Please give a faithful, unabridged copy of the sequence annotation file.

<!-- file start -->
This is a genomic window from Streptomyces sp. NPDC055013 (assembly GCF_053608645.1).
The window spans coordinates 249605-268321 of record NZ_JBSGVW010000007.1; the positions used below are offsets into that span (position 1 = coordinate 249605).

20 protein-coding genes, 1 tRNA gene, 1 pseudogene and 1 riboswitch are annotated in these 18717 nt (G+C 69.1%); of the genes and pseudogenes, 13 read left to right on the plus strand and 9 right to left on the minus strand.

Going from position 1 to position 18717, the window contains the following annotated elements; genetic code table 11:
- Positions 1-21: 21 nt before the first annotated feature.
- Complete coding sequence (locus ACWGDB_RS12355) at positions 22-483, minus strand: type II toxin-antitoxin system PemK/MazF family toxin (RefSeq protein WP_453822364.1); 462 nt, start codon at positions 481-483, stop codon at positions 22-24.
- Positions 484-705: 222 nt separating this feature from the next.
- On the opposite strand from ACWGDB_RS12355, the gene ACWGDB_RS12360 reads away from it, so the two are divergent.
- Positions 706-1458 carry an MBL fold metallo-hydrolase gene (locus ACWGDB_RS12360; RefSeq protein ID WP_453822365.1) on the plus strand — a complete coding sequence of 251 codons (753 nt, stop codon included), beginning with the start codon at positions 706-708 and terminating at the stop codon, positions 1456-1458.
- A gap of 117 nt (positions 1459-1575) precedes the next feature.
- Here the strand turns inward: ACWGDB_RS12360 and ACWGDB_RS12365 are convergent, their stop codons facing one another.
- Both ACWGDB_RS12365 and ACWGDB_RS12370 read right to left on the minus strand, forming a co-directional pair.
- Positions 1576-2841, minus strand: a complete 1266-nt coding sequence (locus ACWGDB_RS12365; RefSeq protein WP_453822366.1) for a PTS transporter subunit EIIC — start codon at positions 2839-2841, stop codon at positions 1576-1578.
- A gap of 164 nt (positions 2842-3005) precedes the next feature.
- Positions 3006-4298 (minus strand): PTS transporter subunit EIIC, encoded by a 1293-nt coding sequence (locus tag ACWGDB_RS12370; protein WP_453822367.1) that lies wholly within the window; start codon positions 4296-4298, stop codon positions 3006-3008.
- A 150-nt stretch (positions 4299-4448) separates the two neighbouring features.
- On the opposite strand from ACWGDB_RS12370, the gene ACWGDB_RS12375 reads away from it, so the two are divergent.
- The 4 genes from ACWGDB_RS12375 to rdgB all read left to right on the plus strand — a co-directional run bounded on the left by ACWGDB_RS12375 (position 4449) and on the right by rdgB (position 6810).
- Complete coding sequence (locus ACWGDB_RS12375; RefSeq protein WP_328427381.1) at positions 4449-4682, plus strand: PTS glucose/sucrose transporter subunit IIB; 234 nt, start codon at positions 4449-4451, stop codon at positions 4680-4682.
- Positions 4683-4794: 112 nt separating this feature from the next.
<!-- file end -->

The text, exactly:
This is a genomic window from Streptomyces sp. NPDC055013 (assembly GCF_053608645.1).
The window spans coordinates 249605-268321 of record NZ_JBSGVW010000007.1; the positions used below are offsets into that span (position 1 = coordinate 249605).

20 protein-coding genes, 1 tRNA gene, 1 pseudogene and 1 riboswitch are annotated in these 18717 nt (G+C 69.1%); of the genes and pseudogenes, 13 read left to right on the plus strand and 9 right to left on the minus strand.

Going from position 1 to position 18717, the window contains the following annotated elements; genetic code table 11:
- Positions 1-21: 21 nt before the first annotated feature.
- Complete coding sequence (locus ACWGDB_RS12355) at positions 22-483, minus strand: type II toxin-antitoxin system PemK/MazF family toxin (RefSeq protein WP_453822364.1); 462 nt, start codon at positions 481-483, stop codon at positions 22-24.
- Positions 484-705: 222 nt separating this feature from the next.
- On the opposite strand from ACWGDB_RS12355, the gene ACWGDB_RS12360 reads away from it, so the two are divergent.
- Positions 706-1458 carry an MBL fold metallo-hydrolase gene (locus ACWGDB_RS12360; RefSeq protein ID WP_453822365.1) on the plus strand — a complete coding sequence of 251 codons (753 nt, stop codon included), beginning with the start codon at positions 706-708 and terminating at the stop codon, positions 1456-1458.
- A gap of 117 nt (positions 1459-1575) precedes the next feature.
- Here the strand turns inward: ACWGDB_RS12360 and ACWGDB_RS12365 are convergent, their stop codons facing one another.
- Both ACWGDB_RS12365 and ACWGDB_RS12370 read right to left on the minus strand, forming a co-directional pair.
- Positions 1576-2841, minus strand: a complete 1266-nt coding sequence (locus ACWGDB_RS12365; RefSeq protein WP_453822366.1) for a PTS transporter subunit EIIC — start codon at positions 2839-2841, stop codon at positions 1576-1578.
- A gap of 164 nt (positions 2842-3005) precedes the next feature.
- Positions 3006-4298 (minus strand): PTS transporter subunit EIIC, encoded by a 1293-nt coding sequence (locus tag ACWGDB_RS12370; protein WP_453822367.1) that lies wholly within the window; start codon positions 4296-4298, stop codon positions 3006-3008.
- A 150-nt stretch (positions 4299-4448) separates the two neighbouring features.
- On the opposite strand from ACWGDB_RS12370, the gene ACWGDB_RS12375 reads away from it, so the two are divergent.
- The 4 genes from ACWGDB_RS12375 to rdgB all read left to right on the plus strand — a co-directional run bounded on the left by ACWGDB_RS12375 (position 4449) and on the right by rdgB (position 6810).
- Complete coding sequence (locus ACWGDB_RS12375; RefSeq protein WP_328427381.1) at positions 4449-4682, plus strand: PTS glucose/sucrose transporter subunit IIB; 234 nt, start codon at positions 4449-4451, stop codon at positions 4680-4682.
- Positions 4683-4794: 112 nt separating this feature from the next.